The artwork is that of best-selling artists Thaneeya McArdle, Robin Pickens, Angelea Van Dam, Valentina Harper, and Valerie McKeehan. A variety of styles showcases the holiday sentiments. Images are produced on thick paper and in full color—except for a few in black and white for self-coloring. While most pictures are appropriate for a range of holidays, in keeping with the book’s title, many of the quotes on the back of the cards refer to Christmas and some are of a religious nature. If the quotes aren’t suitable, the card’s second page can be omitted and used as postcard-size instead.

If you’re strapped for time, Christmas Paper Crafting can give your cards a more homemade feel. It may also be less costly than buying individual greeting cards or boxed card sets. Kids who enjoy making their own choices and crafting will appreciate the freedom to pick what they like then to embellish a bit, adding their special seasonal touch.  • Reviewed by Christine Van Zandt

Mary Englebreit's Color ME Christmas Book of Postcards coverMary Englebreit’s Color ME Christmas
Book of Postcards
(HarperCollins; $9.99, Ages 4+)

I picked up Mary Engelbreit’s Color ME Christmas Book of Postcards because it looked like a fun, creative project to do with my granddaughter, coloring in holiday postcards, gift tags, and ornaments illustrated with designs in Engelbreit’s signature vintage style. I love that at Christmastime, every arts and crafts project is also an opportunity for young kids to make presents for the people they care about. The book is printed on thick card stock, so after coloring, the items will be ready to mail, tie onto gifts, or hang on the Christmas tree. Paired with a package of colored pencils or markers, these postcards make a wonderful gift for any young visitors you may be expecting. Recommended for ages 4 and up, in other words, for anyone who’s a kid at heart like me.  • Reviewed by Mary Malhotra

 

 

Christmas Books for Children Roundup – Part One

Christmas Books for Children Roundup – Part Three

Holiday Gift Books Guide

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The Christmas Show & Star Bright: A Christmas Story

The Christmas Show written and illustrated by Rebecca Patterson
The-Christmas-Show-cvr.jpg(Simon & Schuster, 2014; $14.99, Ages 4-8)

The students are getting ready to perform their school’s nativity play. Their teacher, Miss Bright, has been working hard to prepare them. They have learned their lines and songs. They have their costumes and instruments. One little student, however, hasn’t been paying attention. He “wasn’t listening when Miss Bright gave out the parts,” so he doesn’t know his character. He does know “I’m meant to sing a little, but when did we all learn THIS song?” Oh, dear. How will he get through the performance?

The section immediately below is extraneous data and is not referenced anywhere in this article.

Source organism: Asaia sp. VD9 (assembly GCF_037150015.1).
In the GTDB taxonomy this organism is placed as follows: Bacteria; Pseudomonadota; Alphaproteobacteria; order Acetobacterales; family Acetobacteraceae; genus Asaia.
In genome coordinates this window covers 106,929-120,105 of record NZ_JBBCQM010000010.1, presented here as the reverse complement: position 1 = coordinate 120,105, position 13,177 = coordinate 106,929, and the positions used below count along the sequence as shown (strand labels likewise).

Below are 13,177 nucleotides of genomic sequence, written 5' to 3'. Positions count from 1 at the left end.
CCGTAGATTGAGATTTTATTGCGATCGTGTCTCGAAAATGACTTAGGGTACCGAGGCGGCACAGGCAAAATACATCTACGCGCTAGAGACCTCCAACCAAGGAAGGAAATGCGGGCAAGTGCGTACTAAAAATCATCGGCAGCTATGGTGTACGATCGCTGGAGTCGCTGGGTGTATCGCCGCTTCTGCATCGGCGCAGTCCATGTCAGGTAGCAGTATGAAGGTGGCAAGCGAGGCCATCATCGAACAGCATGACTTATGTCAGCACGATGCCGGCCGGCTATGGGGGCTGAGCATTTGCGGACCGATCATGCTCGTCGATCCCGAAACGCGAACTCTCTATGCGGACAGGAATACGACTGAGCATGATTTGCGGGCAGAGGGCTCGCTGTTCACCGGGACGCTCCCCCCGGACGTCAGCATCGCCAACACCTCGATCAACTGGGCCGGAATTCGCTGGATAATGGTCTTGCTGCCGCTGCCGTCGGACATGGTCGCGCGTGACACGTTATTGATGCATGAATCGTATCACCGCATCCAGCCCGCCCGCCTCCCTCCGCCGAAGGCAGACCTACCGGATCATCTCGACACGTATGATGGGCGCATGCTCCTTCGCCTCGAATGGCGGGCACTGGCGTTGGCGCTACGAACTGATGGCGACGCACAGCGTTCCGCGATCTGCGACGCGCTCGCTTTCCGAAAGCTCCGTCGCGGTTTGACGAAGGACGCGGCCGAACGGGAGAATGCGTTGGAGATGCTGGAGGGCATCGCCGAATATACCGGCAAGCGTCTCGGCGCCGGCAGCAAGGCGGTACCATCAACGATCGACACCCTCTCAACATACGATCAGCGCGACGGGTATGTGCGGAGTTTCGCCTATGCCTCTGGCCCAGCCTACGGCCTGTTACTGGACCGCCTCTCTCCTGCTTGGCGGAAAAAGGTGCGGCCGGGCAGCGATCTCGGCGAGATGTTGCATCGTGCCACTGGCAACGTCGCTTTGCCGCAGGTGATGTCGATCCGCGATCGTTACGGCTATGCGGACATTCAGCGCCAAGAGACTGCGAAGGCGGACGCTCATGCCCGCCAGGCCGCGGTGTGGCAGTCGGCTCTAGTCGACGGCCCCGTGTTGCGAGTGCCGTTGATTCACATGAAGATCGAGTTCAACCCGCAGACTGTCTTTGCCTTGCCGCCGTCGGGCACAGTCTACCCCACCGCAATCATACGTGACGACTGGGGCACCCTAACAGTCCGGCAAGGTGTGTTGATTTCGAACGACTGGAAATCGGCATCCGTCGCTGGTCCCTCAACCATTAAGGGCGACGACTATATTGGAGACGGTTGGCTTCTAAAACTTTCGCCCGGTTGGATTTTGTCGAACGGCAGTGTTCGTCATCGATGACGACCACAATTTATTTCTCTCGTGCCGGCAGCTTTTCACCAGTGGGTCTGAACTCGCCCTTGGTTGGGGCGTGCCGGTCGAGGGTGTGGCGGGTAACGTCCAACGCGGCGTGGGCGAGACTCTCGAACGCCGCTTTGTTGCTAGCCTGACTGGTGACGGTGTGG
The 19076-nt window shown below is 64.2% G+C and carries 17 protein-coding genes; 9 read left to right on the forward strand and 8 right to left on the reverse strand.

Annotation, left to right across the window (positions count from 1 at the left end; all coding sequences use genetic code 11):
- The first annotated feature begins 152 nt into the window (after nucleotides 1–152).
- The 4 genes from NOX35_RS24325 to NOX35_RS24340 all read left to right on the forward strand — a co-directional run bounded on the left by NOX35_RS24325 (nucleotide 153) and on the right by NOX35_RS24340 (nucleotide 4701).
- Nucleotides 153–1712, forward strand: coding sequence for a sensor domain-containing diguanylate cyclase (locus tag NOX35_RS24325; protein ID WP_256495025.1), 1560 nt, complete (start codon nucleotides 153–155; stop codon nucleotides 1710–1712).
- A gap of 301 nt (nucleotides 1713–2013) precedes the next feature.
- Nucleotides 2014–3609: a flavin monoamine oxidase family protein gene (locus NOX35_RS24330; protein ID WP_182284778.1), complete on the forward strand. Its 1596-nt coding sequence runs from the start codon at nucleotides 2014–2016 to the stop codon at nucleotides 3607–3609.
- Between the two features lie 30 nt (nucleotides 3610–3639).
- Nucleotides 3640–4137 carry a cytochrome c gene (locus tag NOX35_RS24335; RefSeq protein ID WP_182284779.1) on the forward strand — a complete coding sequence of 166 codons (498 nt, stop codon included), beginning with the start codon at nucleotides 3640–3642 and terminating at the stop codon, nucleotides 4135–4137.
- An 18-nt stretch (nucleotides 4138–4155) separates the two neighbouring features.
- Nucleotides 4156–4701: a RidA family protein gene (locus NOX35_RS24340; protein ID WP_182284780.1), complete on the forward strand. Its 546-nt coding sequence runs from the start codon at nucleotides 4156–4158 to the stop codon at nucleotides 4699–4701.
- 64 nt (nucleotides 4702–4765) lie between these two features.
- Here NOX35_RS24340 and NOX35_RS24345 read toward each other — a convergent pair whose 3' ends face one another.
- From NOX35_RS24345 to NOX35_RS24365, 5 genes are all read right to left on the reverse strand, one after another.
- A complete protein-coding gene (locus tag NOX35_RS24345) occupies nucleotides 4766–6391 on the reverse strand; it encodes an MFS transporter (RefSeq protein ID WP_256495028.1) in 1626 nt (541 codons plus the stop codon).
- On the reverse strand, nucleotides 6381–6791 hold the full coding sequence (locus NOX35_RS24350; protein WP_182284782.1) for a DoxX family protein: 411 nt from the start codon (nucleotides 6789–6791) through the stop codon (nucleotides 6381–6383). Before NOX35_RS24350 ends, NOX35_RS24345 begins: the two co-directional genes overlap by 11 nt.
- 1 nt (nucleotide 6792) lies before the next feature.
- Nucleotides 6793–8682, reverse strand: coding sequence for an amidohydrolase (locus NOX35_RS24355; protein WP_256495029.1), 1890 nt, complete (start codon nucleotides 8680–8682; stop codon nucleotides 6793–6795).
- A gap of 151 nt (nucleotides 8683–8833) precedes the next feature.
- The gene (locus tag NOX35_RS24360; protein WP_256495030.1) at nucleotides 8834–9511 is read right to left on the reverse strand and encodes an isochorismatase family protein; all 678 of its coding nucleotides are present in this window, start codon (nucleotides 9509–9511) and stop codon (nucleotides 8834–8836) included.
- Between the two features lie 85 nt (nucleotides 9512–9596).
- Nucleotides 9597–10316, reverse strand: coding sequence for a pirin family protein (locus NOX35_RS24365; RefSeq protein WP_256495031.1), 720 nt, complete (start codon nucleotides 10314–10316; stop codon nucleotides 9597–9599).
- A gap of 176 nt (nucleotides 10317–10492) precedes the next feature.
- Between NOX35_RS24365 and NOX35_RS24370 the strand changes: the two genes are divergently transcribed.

The big day arrives and the show begins! It’s going well until little student makes some mistakes. His words aren’t timed quite right nor are his dance moves. The Important Angel is not happy and says that “SOME people should NOT be in shows AT ALL.” Well, that’s not very Christmas-y, is it? Luckily, little student has Granny who supports him.

I spent my childhood in London and The Christmas Show transported me back there. Illustrations of the students dressed in their red and gray uniforms and the Christmas pudding decorations and paper chains hung around the classroom remind me of my school days. The attention to details such as these and the children’s expressions enhance the book’s sweetness factor. A behind-the-scenes look at a school play, the story includes what goes wrong; after all, not all children are born performers. However, all children can be entertaining in their own way, and this book shows the positives of a performance that isn’t as polished as it could be.

 

Star Bright: A Christmas Story written by Alison McGhee and illustrated by Peter H. ReynoldsStar-Bright-cvr.jpg
(Simon & Schuster, 2014; $16.99, Ages 4-8)

The trumpets blare: good news! A very special baby is to be born, and the angels in heaven are getting ready, as are the Magi down on earth. But, the newest angel isn’t sure what present she can give for this wondrous occasion. How about music? Music to make the baby laugh. Music to sing the baby to sleep. But music was the gift of the songbirds. Other gift ideas don’t seem quite right and the newest angel is stuck. The universe felt so big. And she felt so small…Babies were so small. Would the baby feel lonely too? Then she notices that the Magi are lost, and inspiration strikes! She knows exactly the right gift, and a dark sky [is] made lovely with light.

The best-selling duo Alison McGhee and Peter H. Reynolds bring their special touch to Christmas. A charming story set to pen, ink, and watercolor illustrations, Star Bright: A Christmas Story tugs at your heartstrings. It’s a lovely, simple story about searching your heart for a gift that will bring joy, and in being so, it is a wonderful gift in and of itself.

Both books were reviewed by Rita Zobayan